|Poster by Susan Craft|
How do you create a drama from scratch? The same way you write any work of fiction. You start with an idea, scribble on notebooks in coffee shops and other locations, then sit down and bang away at the keys converting the fragments into a polished work.
But, as we all know, writing is easier at some times than others. 2015 was difficult for us in South Carolina. We’ve had tragedies from shootings and floods. And, then Clemson headed for the national championship while the University of South Carolina’s football program lost Steve Spurrier and suffered a dismal season. (Of course, only diehard Gamecocks would equate that last item as a great disappointment.)
As with most years, I had begun noodling on a concept almost as soon as we finished The Fourth Wise Man, our 2014 effort. For the last few years, people had been asking me about a series of plays called The Church Basement Ladies. They take place at a Lutheran Church and involve the activities of the women, who behind the scenes, handle so many of the celebrations and sorrows of the congregation.
|Valarie ward, Brenda Byrd, Colleen Arnold, Jim Jarvis|
Because professional companies are still performing the plays around the country, I couldn’t get the rights for us to present one. Besides, our company currently has more males than females.
So I began pondering what would happen if the men who cared for the church grounds were suddenly forced to present the annual Christmas pageant. When I mentioned the idea, people responded to it favorably.
|Asa Arnold and Brenda Byrd|
The cares and worries from the year took their toll. As the fall neared, I didn’t have what I considered a viable story and I knew I was running out of time. Then, I learned our musician would not be able to assist us this year.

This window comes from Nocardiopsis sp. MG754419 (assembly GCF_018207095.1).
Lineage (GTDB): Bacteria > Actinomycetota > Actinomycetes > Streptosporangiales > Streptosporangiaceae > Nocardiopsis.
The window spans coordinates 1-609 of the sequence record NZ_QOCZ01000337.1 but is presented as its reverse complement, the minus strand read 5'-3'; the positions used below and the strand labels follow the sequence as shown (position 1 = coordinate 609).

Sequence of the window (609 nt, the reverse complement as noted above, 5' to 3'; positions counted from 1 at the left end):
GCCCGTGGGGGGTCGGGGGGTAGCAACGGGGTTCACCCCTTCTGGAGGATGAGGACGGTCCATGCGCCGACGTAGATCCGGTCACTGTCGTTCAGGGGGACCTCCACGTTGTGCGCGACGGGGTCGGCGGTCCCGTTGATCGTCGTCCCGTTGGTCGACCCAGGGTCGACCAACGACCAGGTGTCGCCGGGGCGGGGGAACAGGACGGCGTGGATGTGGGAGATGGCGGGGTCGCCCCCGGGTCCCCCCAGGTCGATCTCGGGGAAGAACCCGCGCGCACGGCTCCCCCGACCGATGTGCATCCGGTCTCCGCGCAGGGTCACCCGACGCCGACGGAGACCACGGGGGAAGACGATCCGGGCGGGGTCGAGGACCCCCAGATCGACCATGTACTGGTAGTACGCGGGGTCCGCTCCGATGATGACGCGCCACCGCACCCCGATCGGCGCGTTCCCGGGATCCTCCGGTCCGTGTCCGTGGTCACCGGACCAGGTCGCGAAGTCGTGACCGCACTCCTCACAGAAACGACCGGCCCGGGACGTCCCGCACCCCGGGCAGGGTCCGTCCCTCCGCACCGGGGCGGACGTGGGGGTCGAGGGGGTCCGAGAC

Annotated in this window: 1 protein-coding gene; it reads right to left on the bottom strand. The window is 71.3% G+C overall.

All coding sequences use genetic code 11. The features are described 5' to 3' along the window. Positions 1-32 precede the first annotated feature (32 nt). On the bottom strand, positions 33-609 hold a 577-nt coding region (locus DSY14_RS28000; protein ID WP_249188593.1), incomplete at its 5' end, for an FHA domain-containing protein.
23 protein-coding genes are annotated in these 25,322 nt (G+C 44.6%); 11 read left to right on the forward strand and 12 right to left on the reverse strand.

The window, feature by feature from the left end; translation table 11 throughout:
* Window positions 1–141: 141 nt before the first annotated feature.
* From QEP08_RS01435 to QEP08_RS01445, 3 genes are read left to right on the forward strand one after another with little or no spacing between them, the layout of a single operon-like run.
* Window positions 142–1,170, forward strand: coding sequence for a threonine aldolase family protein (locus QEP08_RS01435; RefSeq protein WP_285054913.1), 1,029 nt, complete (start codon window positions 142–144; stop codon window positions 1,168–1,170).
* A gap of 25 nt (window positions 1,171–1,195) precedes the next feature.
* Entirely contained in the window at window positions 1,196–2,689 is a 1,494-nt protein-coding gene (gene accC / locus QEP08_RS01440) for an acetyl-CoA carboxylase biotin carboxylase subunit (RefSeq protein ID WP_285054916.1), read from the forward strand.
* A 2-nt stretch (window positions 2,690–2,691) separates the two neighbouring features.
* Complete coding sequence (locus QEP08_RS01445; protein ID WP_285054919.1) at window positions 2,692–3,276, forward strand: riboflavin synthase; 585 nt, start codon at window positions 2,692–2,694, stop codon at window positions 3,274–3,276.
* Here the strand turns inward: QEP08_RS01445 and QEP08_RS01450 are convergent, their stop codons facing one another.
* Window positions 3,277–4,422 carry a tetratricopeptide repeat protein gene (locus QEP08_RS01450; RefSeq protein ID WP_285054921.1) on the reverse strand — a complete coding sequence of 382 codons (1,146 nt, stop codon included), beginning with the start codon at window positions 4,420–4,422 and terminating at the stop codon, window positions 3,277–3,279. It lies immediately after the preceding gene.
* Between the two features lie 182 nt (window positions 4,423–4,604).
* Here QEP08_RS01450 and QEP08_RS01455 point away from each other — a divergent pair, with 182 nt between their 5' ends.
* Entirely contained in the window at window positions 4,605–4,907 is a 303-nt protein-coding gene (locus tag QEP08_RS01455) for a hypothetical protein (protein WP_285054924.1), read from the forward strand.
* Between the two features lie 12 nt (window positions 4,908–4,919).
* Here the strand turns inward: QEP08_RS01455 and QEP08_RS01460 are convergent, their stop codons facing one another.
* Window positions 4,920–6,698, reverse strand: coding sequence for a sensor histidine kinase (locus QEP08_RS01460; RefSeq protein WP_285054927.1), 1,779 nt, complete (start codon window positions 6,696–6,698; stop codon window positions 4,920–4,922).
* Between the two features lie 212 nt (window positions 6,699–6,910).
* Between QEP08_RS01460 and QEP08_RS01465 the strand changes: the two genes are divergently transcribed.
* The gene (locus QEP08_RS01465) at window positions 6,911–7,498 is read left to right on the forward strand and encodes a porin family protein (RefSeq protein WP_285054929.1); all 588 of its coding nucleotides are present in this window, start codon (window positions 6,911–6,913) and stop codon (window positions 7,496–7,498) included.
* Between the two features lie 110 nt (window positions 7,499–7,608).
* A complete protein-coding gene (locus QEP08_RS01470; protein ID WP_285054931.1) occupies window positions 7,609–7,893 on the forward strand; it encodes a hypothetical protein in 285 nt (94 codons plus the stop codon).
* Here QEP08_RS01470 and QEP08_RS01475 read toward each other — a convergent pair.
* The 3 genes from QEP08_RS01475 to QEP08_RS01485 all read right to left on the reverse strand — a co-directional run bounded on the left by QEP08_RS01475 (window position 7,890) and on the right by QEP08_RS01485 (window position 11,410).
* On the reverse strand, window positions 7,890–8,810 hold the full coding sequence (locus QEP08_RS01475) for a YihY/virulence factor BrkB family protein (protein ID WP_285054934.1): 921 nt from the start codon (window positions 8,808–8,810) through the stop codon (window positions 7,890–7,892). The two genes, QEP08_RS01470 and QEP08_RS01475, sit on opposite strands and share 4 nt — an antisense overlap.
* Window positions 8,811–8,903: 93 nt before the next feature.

I was trying to figure out how to tell my cast members that we would not do a play when I had a conversation with a dear, close friend and long-standing drama buddy, who now spends his retirement time building sets in Beaufort, SC. He told me, “This year, it’s more important that you do the play than it has been before.”
|John Arnold, Mark Wade, Valerie Ward, Jim Jarvis|
When I hear the voice of reason, it doesn’t take me long to be convinced.
|Jim Jarvis and Asa Arnold|
First, I found a member of our congregation who agreed to be our musician. Since she refused payment, I told her our cast project would collect funds for her special interest, our Stephen Ministry, which pairs trained volunteer caregivers with persons facing crisis situations. Very fitting for all our state has faced this year. (I’m delighted to say we were able to collect over $800, enough to provide training for another caregiver.)
Second, I got in front of the computer and started putting together a play. I’d identified hymns with nature images and went back to find some matching Bible verses. The characters got their names based on the first initial of the actor who would be playing the part.
This year’s work was a departure in that it was original and humorous. I tried to keep it gentle, yet recognizable, with jokes and situations church goers could identify.
When we gathered for our first read through, I appreciated that the cast laughed and enjoyed the story. I warned them that they would be called upon to say some words that might be uncomfortable. (Our Church Groundskeepers reminisce about pageants they participated in, transposing “gold, frankincense, and myrrh” with “mold, flatulence, and fur.” They didn’t mind.)
One player in particular, Jim Jarvis, proved a challenge. He has a following among our congregation and audiences. People look forward to seeing him take on unexpected roles. So, he became our version of George Bailey’s Clarence Oddbody—Wilbur Randolph, a ghost who also happened to be the church’s guardian angel.
|Tom Crump and Jim Jarvis|
I think a good portion of our audience came just to watch Jim Jarvis play an angel.
We gave dinner theatre performances to full houses on the first two Fridays of December. Because part of the story involved homelessness, we were pleased to have as guests some residents of a nearby shelter. It meant even more when a resident told us the production was meaningful because that was where the resident had been the previous Christmas, living in a car, looking up at the stars.
As always, I’m so tremendously grateful to our cast and crew, who bring much more than just time and talent to the productions. They contribute a part of themselves to establish who the characters are and how the audience will see them.
|Asa Arnold, Colleen Arnold, and PGB|